WASHINGTON, DC – Today, Congressman Brian Fitzpatrick (PA-01) and Congresswoman Kim Schrier (WA-08) introduced the Improving Child Care for Working Families Act. This bipartisan legislation will help working families afford child care.
“With costs of childcare on the rise, too many American parents and working families are struggling to afford care for their children,” said Congressman Fitzpatrick. “The bipartisan, bicameral Improving Child Care for Working Families Act will give families more options, and the freedom to utilize a larger amount of pretax income for childcare.”
“As a parent and pediatrician, I know how challenging it can be to find affordable, quality, reliable child care. Unfortunately, as costs have gone up, families are feeling the squeeze more and more,” said Rep. Schrier. “My bill provides a direct, commonsense solution to give working families financial breathing room, make child care more affordable, and provide a spark for local economies.”
This legislation is endorsed by the Bipartisan Policy Center, Save the Children, National Taxpayers Union, Employers Council on Flexible Compensation, and the Early Care and Education Consortium. A Senate companion is expected to be introduced in the coming weeks.
“The Bipartisan Policy Center thanks Representatives Schrier (D-WA) and Fitzpatrick (R-PA) for their continued work to increase dependent care assistance plan contribution limits. The contribution cap has not received a permanent increase since 1986 despite the fact that the national average for the cost of child care has more than doubled in the intervening years. Often in the form of flexible savings accounts, these pre-tax employee/employer contribution programs can be a lifeline for families seeking child care. Increasing the cap means increasing help to working parents and ensures employers can better support their employees with caregiving needs,” said Linda Smith, Director, Bipartisan Policy Center’s Early Childhood Initiative.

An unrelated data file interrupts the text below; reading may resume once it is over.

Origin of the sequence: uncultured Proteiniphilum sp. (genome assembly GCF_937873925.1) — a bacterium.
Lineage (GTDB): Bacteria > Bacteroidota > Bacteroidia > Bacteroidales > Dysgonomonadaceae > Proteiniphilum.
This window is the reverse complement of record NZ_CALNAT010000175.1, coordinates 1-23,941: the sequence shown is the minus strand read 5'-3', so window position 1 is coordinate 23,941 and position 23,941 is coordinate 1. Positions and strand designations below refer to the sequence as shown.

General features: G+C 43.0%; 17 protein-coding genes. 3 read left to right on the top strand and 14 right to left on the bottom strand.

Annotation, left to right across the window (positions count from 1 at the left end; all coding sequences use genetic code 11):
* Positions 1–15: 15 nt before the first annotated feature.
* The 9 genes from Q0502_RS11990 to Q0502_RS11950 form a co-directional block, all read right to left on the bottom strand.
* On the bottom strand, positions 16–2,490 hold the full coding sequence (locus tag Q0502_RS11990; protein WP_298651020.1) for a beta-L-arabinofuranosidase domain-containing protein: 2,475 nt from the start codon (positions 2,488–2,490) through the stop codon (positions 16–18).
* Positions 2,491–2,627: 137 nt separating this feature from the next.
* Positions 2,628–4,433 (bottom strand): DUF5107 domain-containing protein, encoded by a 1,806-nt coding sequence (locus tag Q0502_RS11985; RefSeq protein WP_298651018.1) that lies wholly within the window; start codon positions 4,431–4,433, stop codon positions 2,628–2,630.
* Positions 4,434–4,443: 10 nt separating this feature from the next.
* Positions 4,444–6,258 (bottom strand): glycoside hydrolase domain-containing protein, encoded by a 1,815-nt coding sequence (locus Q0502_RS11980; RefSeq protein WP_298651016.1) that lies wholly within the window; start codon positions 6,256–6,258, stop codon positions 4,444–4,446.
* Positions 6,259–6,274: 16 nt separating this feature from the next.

"Congress first allowed parents to set aside their income for childcare expenses on a tax-free basis in 1981, and it set the limit at $5,000 per family per year in 1986. The limit has been $5,000 ever since, with the exception of a temporary increase in 2021, even though childcare costs have increased significantly in the past 35 years,” said Andrew Lautz, Director of Federal Policy, NTU. “It's long past time Congress lift the limit on tax-free dependent care assistance program (DCAP) contributions for working parents. National Taxpayers Union applauds Representatives Schrier and Fitzpatrick for their leadership on this issue and we're proud to support the Improving Childcare for Working Families Act."
“The Early Care & Education Consortium is once again pleased to support the bipartisan, bicameral Improving Child Care for Working Families Act. High-quality child care has long been out of reach for families across the country,” said Sage Schaftel, Interim Executive Director, ECEC. “This legislation provides a simple yet meaningful fix that will go a long way toward both helping working families afford quality care, and addressing the workforce crisis facing the broader economy. We need a holistic solution to the persistent child care crisis—permanently lifting the DCAP limit after nearly 40 years of stagnation is a critical piece of the puzzle.”